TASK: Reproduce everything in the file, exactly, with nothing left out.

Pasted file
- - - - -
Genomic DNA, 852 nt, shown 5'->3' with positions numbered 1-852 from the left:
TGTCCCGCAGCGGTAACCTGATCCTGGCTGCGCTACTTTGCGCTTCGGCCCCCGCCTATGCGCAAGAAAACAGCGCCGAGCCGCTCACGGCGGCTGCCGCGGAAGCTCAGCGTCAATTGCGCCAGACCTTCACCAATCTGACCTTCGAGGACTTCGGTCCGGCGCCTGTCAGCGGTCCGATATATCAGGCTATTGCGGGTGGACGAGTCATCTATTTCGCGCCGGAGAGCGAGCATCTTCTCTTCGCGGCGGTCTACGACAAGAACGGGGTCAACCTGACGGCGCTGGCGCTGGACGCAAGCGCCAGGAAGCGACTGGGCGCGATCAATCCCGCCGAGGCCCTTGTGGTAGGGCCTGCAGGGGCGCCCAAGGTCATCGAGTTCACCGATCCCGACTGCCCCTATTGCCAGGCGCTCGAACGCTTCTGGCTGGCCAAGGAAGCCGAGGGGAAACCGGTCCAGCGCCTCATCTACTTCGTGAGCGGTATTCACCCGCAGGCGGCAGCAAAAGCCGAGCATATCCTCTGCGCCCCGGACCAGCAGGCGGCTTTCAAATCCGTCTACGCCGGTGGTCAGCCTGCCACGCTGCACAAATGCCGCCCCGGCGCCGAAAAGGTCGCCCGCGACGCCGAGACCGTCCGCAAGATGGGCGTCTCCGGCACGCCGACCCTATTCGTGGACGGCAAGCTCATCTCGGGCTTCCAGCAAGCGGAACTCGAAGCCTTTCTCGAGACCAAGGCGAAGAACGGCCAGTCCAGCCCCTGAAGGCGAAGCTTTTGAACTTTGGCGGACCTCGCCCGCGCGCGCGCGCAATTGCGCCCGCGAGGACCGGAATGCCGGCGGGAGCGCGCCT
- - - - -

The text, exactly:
Genomic DNA, 852 nt, shown 5'->3' with positions numbered 1-852 from the left:
TGTCCCGCAGCGGTAACCTGATCCTGGCTGCGCTACTTTGCGCTTCGGCCCCCGCCTATGCGCAAGAAAACAGCGCCGAGCCGCTCACGGCGGCTGCCGCGGAAGCTCAGCGTCAATTGCGCCAGACCTTCACCAATCTGACCTTCGAGGACTTCGGTCCGGCGCCTGTCAGCGGTCCGATATATCAGGCTATTGCGGGTGGACGAGTCATCTATTTCGCGCCGGAGAGCGAGCATCTTCTCTTCGCGGCGGTCTACGACAAGAACGGGGTCAACCTGACGGCGCTGGCGCTGGACGCAAGCGCCAGGAAGCGACTGGGCGCGATCAATCCCGCCGAGGCCCTTGTGGTAGGGCCTGCAGGGGCGCCCAAGGTCATCGAGTTCACCGATCCCGACTGCCCCTATTGCCAGGCGCTCGAACGCTTCTGGCTGGCCAAGGAAGCCGAGGGGAAACCGGTCCAGCGCCTCATCTACTTCGTGAGCGGTATTCACCCGCAGGCGGCAGCAAAAGCCGAGCATATCCTCTGCGCCCCGGACCAGCAGGCGGCTTTCAAATCCGTCTACGCCGGTGGTCAGCCTGCCACGCTGCACAAATGCCGCCCCGGCGCCGAAAAGGTCGCCCGCGACGCCGAGACCGTCCGCAAGATGGGCGTCTCCGGCACGCCGACCCTATTCGTGGACGGCAAGCTCATCTCGGGCTTCCAGCAAGCGGAACTCGAAGCCTTTCTCGAGACCAAGGCGAAGAACGGCCAGTCCAGCCCCTGAAGGCGAAGCTTTTGAACTTTGGCGGACCTCGCCCGCGCGCGCGCGCAATTGCGCCCGCGAGGACCGGAATGCCGGCGGGAGCGCGCCT